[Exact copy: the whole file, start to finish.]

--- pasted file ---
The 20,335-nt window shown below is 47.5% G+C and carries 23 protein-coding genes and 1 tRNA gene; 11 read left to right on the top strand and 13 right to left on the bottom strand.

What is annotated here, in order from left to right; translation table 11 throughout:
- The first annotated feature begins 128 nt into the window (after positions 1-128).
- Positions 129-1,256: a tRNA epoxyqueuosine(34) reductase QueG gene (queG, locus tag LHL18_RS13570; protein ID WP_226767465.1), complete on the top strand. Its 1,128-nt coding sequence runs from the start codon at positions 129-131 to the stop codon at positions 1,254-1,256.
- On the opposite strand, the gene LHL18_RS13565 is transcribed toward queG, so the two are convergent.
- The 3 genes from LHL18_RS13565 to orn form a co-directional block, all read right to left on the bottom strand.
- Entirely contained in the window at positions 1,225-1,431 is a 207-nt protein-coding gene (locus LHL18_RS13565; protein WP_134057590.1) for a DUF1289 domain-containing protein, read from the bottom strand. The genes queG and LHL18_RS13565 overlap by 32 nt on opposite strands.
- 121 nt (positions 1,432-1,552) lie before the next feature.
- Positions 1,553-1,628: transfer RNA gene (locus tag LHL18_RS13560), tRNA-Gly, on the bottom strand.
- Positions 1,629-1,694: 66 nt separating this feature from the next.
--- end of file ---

The 20,335-nt window shown below is 47.5% G+C and carries 23 protein-coding genes and 1 tRNA gene; 11 read left to right on the top strand and 13 right to left on the bottom strand.

What is annotated here, in order from left to right; translation table 11 throughout:
- The first annotated feature begins 128 nt into the window (after positions 1-128).
- Positions 129-1,256: a tRNA epoxyqueuosine(34) reductase QueG gene (queG, locus tag LHL18_RS13570; protein ID WP_226767465.1), complete on the top strand. Its 1,128-nt coding sequence runs from the start codon at positions 129-131 to the stop codon at positions 1,254-1,256.
- On the opposite strand, the gene LHL18_RS13565 is transcribed toward queG, so the two are convergent.
- The 3 genes from LHL18_RS13565 to orn form a co-directional block, all read right to left on the bottom strand.
- Entirely contained in the window at positions 1,225-1,431 is a 207-nt protein-coding gene (locus LHL18_RS13565; protein WP_134057590.1) for a DUF1289 domain-containing protein, read from the bottom strand. The genes queG and LHL18_RS13565 overlap by 32 nt on opposite strands.
- 121 nt (positions 1,432-1,552) lie before the next feature.
- Positions 1,553-1,628: transfer RNA gene (locus tag LHL18_RS13560), tRNA-Gly, on the bottom strand.
- Positions 1,629-1,694: 66 nt separating this feature from the next.